I’ve had hundreds of experiences at the IU Cinema over the last five years, some that I’ve talked about, some that I’ve written about, and some that I’ve kept to myself as personal memories I’ll always circle back to when I think of this space. It’s hard to tie everything the Cinema is to me in a word or a feeling, but the one that comes closest to encapsulating all of my experiences is gratitude. Gratitude at both being able to watch the Cinema change and grow along with me and at being able to have been a part of it along with every person that has been tied to it in various ways in the past seven years.
At some point I had a donor and frequent patron ask me what my favorite film experience at the Cinema was. It was a tricky question to answer for so many reasons, and it gave me the opportunity to look back at all of my history with the Cinema. Watching the cultural touchstones of my generation fly by in Boyhood; going to one of my first shifts and seeing a film so drenched in mood and tone its impact on me was as eternal as the lives of its characters in Jim Jarmusch’s Only Lovers Left Alive; the one-night-only premiere of One More Time with Feeling accompanied with Nick Cave and the Bad Seeds’ most emotionally packed album, Skeleton Tree; and seeing my second Jacques Demy film and falling in love completely with his work and the world of Les Demoiselles de Rochefort – all of these have been important to me, and there are still so many more I remember with equal emotional ties connected to them.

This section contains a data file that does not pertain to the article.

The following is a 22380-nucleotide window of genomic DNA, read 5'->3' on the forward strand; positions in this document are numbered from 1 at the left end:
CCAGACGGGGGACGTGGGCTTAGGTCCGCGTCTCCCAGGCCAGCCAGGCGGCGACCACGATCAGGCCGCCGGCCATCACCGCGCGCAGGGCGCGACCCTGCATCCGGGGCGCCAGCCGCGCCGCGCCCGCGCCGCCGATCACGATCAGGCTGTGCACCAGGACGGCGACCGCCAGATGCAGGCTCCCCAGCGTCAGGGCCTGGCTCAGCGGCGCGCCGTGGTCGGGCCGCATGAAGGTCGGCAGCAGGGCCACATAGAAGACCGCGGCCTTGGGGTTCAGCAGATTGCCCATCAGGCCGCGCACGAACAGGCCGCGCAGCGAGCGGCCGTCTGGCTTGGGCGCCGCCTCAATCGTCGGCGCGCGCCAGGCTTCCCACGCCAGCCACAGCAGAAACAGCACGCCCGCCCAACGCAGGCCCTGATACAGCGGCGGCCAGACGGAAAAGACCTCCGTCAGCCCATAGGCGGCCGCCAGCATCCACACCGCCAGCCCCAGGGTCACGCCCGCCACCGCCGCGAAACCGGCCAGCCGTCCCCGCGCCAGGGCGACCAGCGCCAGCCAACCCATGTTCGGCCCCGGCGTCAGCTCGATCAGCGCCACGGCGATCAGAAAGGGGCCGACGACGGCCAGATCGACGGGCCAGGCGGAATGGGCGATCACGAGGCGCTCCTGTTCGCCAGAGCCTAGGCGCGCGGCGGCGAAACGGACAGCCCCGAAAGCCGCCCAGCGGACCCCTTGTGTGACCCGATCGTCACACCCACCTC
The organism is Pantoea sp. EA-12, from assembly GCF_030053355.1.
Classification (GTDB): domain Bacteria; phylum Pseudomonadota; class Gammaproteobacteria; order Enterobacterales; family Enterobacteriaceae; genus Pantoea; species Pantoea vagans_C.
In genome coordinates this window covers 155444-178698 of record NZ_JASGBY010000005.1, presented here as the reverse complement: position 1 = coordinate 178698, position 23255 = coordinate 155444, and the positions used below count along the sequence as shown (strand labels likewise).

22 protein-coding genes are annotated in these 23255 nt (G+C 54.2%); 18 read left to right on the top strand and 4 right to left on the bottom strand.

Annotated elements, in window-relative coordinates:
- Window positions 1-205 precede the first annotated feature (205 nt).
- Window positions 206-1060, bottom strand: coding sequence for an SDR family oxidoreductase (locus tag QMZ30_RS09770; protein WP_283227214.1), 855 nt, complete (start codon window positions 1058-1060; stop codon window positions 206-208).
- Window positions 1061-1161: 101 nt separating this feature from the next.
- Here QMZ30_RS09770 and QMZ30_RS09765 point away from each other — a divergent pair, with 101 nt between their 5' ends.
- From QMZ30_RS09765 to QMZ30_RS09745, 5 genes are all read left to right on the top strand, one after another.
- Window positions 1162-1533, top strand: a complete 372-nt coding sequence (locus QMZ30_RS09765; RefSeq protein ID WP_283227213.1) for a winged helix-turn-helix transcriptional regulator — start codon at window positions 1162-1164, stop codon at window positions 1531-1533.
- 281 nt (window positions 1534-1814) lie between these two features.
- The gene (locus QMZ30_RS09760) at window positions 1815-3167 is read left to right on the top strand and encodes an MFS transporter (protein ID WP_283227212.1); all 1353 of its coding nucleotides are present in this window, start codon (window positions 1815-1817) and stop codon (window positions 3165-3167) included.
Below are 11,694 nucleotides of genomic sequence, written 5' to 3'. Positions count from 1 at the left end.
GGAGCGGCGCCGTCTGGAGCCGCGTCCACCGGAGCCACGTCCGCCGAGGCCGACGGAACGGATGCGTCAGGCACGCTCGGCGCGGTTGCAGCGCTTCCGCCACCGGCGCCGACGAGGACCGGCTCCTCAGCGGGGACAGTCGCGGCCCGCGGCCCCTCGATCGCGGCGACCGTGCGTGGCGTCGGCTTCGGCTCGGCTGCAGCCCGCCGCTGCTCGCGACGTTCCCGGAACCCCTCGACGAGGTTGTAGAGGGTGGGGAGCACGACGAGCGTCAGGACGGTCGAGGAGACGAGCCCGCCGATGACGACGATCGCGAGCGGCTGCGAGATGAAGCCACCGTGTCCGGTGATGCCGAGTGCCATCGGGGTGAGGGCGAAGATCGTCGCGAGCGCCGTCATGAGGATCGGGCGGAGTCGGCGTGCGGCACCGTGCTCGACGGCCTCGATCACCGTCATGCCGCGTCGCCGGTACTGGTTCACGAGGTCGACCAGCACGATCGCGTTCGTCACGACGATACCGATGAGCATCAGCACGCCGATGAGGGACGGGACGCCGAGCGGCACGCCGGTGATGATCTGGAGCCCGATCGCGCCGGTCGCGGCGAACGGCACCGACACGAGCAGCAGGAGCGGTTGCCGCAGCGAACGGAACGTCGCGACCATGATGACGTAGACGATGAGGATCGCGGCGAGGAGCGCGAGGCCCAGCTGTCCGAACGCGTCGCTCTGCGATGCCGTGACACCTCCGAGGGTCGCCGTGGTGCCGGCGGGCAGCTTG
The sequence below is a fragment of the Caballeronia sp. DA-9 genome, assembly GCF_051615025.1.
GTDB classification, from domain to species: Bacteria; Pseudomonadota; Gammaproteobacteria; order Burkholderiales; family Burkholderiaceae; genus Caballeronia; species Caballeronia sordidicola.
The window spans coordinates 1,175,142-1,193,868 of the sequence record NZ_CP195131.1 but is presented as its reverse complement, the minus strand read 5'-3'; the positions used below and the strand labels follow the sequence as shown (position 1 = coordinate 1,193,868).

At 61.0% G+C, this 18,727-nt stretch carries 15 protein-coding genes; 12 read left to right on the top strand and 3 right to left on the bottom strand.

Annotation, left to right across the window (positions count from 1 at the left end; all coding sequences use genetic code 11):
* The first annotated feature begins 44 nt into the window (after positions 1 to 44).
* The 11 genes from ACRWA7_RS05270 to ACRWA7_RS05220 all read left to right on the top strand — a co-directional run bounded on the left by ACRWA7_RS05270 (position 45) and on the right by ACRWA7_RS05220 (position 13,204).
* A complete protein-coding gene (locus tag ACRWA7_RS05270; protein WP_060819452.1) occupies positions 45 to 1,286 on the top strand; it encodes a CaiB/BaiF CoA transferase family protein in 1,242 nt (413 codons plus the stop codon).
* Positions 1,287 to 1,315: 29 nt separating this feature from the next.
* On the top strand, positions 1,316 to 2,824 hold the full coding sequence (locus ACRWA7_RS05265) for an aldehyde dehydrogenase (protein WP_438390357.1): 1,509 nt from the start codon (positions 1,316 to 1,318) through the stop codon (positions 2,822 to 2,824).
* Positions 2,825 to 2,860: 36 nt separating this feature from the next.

Still, I have to go back to the very first film I saw at the Cinema when I was all of fourteen, a freshman in high school who still wasn’t sure what direction I wanted to go in when it came to my career. That film was Hitchcock’s The Birds and I remember that screening like it was yesterday, although some days it feel like it’s been ages ago that I was that age watching that film. Sometimes certain films come to you at a specific time in your life for a reason; I believe that to be the case with The Birds. Never before had I so clearly seen the distinction between movies and film, or artistry and vision. I came out of the film in a daze, and once I came to I knew that all I wanted to do, needed to do, was try to replicate that feeling for as many people as possible. A mission I’ll continue to chase and hopefully fulfill as I leave IU and the Cinema behind in the next two months. College has certainly been a whirlwind, and I’ll probably forget so many things about my experiences here as time marches on, but I won’t forget the Cinema. You never forget your beginnings.
IU Cinema is more than an arthouse cinema. It is an energetic participant in the life of Indiana University. When you give to IU Cinema, you are supporting unique experiences, accessible programs, and student success.
Be sure to check out IU Cinema’s #IUDay social media activities, including the premiere of new, exclusive filmmaker interviews. You can also participate in an IU Cinema IU Day funding challenge! Please help us continue this commitment to transformative cinematic experiences by making a gift today.
Noni Ford is a senior in the Media School with a concentration in Cinema and Media Arts and a specialization in Art, Aesthetics, and Experimental Film. She’s been a volunteer since 2014 and an audience member since the Cinema first opened its doors.